In a message last Friday on the Seattle Public Schools website, Banda wrote, “I am pleased to report that every school administered the MAP assessment and met the testing deadline. There will be no discipline of any test administrator. Those teachers who publically said they refused to administer the test either did not teach a tested subject, or they were not a test administrator.
“However, I want to reiterate my hope that in the future, we seek to address our concerns and issues in a more constructive manner, in a way that puts our students first.”
A group of teachers at Garfield said in early February that they would not give the tests because, they said, students do not take the test seriously and time spent administering it could be better spent on education. They also contended student test scores were used in their teacher evaluation process. Teachers at a few other schools agreed with those at Garfield in joining the protest.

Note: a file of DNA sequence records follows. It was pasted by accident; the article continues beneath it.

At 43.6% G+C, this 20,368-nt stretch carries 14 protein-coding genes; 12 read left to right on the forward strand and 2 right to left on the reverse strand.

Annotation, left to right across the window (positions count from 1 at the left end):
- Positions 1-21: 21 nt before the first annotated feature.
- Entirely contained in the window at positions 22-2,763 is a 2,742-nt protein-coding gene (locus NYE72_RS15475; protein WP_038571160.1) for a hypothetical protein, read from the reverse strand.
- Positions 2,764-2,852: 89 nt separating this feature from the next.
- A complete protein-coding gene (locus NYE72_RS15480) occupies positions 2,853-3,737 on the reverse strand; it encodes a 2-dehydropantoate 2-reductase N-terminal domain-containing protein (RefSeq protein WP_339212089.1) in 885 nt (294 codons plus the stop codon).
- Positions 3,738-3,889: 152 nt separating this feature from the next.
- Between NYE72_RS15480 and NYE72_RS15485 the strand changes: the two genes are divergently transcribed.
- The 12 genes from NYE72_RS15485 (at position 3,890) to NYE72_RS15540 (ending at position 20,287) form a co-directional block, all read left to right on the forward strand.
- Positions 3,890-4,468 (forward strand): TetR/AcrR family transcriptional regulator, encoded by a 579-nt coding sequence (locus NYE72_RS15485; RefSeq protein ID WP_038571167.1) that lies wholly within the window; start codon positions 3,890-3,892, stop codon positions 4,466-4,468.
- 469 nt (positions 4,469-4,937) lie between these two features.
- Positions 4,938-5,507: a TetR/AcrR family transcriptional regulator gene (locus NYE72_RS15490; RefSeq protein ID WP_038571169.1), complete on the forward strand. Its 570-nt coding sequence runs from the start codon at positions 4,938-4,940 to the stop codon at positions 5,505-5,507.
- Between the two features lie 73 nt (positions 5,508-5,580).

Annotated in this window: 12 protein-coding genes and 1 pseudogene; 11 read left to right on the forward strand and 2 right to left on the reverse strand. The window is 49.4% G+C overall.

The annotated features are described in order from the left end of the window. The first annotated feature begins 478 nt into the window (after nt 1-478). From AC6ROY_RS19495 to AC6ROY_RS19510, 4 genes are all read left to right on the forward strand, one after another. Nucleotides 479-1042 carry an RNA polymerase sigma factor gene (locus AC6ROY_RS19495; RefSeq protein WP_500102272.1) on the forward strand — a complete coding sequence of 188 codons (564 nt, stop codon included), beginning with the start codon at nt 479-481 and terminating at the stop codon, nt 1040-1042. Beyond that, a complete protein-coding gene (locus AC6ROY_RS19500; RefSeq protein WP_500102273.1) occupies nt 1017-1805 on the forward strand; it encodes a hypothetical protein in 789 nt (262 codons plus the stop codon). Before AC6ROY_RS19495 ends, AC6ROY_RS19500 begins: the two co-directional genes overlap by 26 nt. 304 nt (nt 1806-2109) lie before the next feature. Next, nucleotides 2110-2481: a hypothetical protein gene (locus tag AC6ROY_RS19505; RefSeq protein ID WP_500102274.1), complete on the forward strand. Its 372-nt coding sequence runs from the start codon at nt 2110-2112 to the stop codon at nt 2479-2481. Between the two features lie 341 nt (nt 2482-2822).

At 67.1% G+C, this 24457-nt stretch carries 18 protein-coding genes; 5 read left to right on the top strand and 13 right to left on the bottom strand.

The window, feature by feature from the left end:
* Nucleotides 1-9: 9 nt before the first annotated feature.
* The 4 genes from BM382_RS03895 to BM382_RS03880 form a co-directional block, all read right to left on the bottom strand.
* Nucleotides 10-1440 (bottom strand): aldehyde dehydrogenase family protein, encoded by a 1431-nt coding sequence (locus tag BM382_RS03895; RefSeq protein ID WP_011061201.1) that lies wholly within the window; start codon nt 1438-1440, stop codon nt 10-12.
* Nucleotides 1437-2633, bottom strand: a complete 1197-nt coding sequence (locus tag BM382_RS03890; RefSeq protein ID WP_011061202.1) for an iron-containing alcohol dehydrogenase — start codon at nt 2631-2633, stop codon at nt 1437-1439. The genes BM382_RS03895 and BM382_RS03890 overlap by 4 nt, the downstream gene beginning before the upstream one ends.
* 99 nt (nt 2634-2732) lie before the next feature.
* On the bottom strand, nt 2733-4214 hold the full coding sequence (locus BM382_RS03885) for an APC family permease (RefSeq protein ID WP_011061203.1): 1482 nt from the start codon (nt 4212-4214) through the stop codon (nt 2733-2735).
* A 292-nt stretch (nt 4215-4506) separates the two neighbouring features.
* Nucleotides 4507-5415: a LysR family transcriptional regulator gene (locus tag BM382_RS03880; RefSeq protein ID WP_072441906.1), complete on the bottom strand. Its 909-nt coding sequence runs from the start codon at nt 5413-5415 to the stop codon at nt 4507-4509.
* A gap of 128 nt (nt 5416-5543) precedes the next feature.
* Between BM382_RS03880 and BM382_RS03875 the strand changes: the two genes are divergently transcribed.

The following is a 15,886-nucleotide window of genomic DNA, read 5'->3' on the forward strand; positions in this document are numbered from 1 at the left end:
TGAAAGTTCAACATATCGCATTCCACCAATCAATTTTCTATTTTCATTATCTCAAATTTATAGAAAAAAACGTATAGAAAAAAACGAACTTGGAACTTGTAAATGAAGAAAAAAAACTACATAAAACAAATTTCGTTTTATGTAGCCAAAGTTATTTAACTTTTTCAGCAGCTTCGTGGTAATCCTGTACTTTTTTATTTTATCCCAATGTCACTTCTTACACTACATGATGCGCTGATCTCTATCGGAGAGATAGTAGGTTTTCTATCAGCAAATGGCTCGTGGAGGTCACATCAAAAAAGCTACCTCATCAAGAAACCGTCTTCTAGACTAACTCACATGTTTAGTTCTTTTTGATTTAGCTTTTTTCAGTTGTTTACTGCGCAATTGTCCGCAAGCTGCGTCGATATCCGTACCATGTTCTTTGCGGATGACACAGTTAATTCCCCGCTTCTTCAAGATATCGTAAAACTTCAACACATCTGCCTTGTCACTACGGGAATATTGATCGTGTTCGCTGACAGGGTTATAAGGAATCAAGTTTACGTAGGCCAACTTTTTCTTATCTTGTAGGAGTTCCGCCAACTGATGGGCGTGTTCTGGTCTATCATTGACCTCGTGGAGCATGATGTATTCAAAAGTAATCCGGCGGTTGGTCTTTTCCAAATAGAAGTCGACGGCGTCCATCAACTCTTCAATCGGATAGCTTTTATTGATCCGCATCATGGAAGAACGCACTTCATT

In Banda’s Friday message, he said, “Overall, nearly 30,000 students in the required grade levels (1st to 9th grade) completed the MAP assessment during the winter period. We did see a higher than usual number of high school students and families who opted out of taking the test.
“Districtwide, a total of 459 parents and 133 students opted out. Of these opt-outs, 265 parents (58% of total) were from two district high schools (Garfield and Ingraham), and 129 students (97% of total) were from one high school (Garfield).”